Vertebral Column And Contents Of The Vertebral Canal
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Vertebral Column And Contents Of The Vertebral Canal

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Vertebral Column and its Contents

Vertebral Column and its Contents

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    Vertebral Column And Contents Of The Vertebral Canal Vertebral Column And Contents Of The Vertebral Canal Presentation Transcript

    • Lecturer: Dante Roel Fernandez RT, M.D. Associate Professor I Gross Anatomy Fatima College of Medicine
      • Central bony pillar of the body.
      • Supports the skull, pectoral girdle, upper limbs and the thoracic cage.
      • Within its cavity lie the spinal cord, the roots of the spinal nerves, the covering-meninges.
      • Composed of 33 vertebrae: 7 cervical, 12 thoracic, 5 lumbar, 5 sacral, 4 coccygeal.
      • It is a flexible structure made up of fibrocartilage called intervertebral discs.
    •  
      • General characterisctics:
      • Rounded body anteriorly
      • Vertebral arch posteriorly
      • Vertebral foramen : where spinal cord and meninges run along.
      • Vertebral arch : gives rise to 7 processes
      • Spinous
      • Transverse
      • Articular (zygapophyses)
    •  
    •  
      • The transverse process has transverse foramina.
      • The spines are small and bifid.
      • The body is small and broad from side to side.
      • Vertebral foramen is large and triagular.
      • Superior articiular facet faces upward backward while inferior articular facet faces downward forward.
    •  
      • First cervical vertebra or Atlas
      • Does not possess a body.
      • Does not have a spinous process.
      • Has anterior and posterior arch.
      • Lateral mass- atlanto-occipital joint
      • Lower surface- atlanto-axial joint.
      • Second cervical vertebra or Axis
      • Has a peg like odontoid process ( dens ) that projects from the superior surface of the body.
      • Seventh cervical vertebra or vertebra prominens.
      • It has the longest spinous process, and the process is not bifid.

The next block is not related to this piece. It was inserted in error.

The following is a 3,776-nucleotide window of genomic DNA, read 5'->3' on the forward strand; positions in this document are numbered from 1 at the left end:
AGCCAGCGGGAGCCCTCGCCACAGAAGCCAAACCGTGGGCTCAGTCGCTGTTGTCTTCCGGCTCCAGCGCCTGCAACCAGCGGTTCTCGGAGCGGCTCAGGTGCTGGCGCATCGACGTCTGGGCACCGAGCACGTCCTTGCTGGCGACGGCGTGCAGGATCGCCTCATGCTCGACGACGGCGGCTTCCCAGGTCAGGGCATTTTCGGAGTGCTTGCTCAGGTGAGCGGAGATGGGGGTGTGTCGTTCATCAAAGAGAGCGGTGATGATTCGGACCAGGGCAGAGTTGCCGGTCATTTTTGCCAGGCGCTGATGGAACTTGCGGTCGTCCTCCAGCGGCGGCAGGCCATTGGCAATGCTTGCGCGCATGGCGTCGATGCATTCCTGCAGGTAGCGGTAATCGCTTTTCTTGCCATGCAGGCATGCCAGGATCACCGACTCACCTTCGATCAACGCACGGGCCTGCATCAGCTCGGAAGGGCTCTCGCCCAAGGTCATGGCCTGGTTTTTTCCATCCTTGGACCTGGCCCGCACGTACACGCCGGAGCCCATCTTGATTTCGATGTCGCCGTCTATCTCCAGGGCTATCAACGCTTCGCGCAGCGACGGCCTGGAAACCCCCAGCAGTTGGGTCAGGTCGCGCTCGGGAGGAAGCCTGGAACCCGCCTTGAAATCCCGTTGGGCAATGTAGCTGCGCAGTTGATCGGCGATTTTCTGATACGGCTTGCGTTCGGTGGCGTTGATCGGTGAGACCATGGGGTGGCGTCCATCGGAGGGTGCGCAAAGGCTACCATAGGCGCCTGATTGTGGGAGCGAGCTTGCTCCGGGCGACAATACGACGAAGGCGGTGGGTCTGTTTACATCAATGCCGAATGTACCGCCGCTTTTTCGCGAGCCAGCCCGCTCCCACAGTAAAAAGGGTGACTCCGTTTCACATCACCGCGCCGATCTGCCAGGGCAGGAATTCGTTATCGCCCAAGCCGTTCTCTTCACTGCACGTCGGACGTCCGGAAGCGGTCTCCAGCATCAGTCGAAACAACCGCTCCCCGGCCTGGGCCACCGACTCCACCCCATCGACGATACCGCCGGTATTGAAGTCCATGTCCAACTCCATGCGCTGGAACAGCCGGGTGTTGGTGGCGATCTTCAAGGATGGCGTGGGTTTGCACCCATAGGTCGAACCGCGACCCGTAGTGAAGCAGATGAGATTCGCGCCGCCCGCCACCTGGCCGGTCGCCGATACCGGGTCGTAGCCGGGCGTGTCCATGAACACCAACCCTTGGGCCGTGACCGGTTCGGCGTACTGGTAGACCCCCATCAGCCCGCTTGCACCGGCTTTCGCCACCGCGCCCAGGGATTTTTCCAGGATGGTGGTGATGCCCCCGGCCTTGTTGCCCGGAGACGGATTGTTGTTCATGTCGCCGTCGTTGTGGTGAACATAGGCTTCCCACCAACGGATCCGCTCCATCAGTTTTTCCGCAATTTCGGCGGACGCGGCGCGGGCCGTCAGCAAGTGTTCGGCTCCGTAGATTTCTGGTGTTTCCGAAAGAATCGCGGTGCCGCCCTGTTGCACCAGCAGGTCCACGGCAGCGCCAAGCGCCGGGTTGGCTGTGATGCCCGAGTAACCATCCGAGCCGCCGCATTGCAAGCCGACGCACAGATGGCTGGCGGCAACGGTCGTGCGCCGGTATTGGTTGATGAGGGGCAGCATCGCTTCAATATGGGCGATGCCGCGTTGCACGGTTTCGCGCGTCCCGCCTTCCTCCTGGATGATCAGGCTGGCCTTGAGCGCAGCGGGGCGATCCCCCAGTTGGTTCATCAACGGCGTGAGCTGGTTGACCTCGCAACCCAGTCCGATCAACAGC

• The transverse process is large, but the foramen transversarium is small and transmits the vertebral vein.
    •  
      • The body is medium-sized and heart shaped.
      • The vertebral foramen is small and circular.
      • The spines are long and inclined downward.
      • Two pairs of semilunar costal facet.
      • Costal facet is also present on the transverse process for articulation with the tubercles of the ribs.
      • Superior articular processes bear facets that face backward and lateral inferior process face forward medial.
    •  
      • T1- with pair of circular costal facet and 1 pair of smaller semilunar facet.
      • -long thick, horizontal spine.
      • T9- often with no inferior pair of demifacets.
      • T10, T11- no inferior demifacets; no facets on the transverse processes.
      • T12- same as 11; with some features of lumbar vertebra.
      • The body is large and kidney shaped.
      • The pedicles are strong and directed bakward.
      • The laminae are thick.
      • The vertebral foramina are triangular.
      • The transverse process are long and slender.
      • The spinous process are short, flat, and quadrangular and project backward.
      • The articular surface of the superior articular process face medially and those of the inferior articular processes face laterally.
      • The sacrum consists of five rudimentary vertebrae fused together to form a wedge-shaped bone, which is concave anteriorly.
      • The upper border or base of the bone articulates with the fifth lumbar vertebra.
      • The narrow inferior border articulates with coccyx.
      • Laterally, the sacrum articulates with the two iliac bones to form sacroiliac joints.
      • Sacral promontory.